Therefore, cover is available for costs and expenses that are incurred by the Member in connection with claims for demurrage and despatch. However, cover is also available in other circumstances, and regardless of whether the claim is made by the Member against a third party, e.g. when the Ship has been delayed as a result of the fact that another ship has blocked the entrance to a port or river, or if it is made by a third party that may cause delay to the Ship by arresting it in order enforce his rights against the Member.14

(G) …property damage, personal injury or loss of life… (Rule 65.f)
In most cases, P&I cover will be available for claims that arise in these circumstances pursuant to Rule 44.15 However, Defence cover is available under Rule 65.f in circumstances where cover is not available under the P&I Rules because of an exclusion or limitation that is applicable under such Rules.16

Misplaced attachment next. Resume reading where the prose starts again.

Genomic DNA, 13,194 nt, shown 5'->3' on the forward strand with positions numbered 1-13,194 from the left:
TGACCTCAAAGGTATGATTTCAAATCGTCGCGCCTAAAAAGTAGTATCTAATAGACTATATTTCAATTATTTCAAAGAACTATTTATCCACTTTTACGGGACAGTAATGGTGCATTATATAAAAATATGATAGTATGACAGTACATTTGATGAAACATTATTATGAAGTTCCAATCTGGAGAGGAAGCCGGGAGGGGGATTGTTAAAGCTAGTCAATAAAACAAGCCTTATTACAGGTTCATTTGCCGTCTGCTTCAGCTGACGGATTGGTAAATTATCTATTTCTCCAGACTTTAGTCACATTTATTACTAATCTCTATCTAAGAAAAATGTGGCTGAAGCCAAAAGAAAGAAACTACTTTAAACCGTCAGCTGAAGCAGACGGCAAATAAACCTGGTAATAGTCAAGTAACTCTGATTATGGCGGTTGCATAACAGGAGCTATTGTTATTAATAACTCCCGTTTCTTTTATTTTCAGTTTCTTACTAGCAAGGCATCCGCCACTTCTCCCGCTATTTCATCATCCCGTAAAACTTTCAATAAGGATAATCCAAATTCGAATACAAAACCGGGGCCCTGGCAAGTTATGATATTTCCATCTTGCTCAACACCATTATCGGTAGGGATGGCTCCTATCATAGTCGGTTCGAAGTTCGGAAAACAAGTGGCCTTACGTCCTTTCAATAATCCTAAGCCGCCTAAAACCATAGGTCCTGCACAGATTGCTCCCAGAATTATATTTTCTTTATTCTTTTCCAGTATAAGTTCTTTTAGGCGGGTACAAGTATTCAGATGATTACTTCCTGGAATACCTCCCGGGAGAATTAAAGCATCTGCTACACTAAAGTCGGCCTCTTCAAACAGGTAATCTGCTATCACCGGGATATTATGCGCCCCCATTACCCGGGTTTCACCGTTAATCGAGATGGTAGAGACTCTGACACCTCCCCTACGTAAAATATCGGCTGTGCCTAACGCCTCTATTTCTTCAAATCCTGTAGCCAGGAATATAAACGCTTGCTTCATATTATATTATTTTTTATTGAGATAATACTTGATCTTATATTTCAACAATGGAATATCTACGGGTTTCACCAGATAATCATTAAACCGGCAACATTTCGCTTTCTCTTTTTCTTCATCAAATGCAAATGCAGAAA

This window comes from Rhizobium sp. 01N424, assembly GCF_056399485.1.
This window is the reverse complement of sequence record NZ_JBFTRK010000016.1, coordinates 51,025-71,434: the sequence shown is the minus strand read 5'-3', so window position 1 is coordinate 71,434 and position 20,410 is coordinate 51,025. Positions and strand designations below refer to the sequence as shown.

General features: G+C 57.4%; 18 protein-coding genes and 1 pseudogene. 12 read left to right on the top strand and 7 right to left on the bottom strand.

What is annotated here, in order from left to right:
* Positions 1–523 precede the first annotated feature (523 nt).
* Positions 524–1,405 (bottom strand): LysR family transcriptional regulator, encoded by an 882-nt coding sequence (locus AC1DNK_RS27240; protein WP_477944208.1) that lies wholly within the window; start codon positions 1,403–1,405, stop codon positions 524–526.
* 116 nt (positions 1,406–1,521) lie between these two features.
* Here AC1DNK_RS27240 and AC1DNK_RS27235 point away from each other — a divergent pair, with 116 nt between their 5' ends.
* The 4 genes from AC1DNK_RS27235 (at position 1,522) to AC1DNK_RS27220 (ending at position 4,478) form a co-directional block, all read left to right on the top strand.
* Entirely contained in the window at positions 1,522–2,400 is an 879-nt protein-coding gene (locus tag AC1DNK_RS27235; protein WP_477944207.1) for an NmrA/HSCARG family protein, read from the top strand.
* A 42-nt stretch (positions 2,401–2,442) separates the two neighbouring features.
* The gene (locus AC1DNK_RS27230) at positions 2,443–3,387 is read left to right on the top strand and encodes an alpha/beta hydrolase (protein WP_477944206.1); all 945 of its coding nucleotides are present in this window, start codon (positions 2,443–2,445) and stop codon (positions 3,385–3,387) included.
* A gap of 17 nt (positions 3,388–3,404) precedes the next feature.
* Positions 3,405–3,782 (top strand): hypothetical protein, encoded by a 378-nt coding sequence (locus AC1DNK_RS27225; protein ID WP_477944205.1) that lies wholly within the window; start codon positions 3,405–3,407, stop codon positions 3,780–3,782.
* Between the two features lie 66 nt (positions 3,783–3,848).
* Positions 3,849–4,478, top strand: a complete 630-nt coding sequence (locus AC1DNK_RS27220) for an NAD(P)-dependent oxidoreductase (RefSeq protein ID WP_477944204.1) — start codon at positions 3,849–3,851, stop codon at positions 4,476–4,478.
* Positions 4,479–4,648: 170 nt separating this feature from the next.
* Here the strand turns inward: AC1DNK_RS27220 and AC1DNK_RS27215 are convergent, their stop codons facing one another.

(H) …repairs or other services or deliveries provided to the Ship… (Rule 65.g)
Whilst cover is available for costs and expenses that are incurred by the Member in connection with claims that relate to the repair of the Ship, e.g. claims against a repair yard, the Member is expected to keep the Ship insured for hull and machinery risks during any period of repair, and, pursuant to Rule 71.1.a, Defence cover is not available for disputes that are covered by such Hull Policies.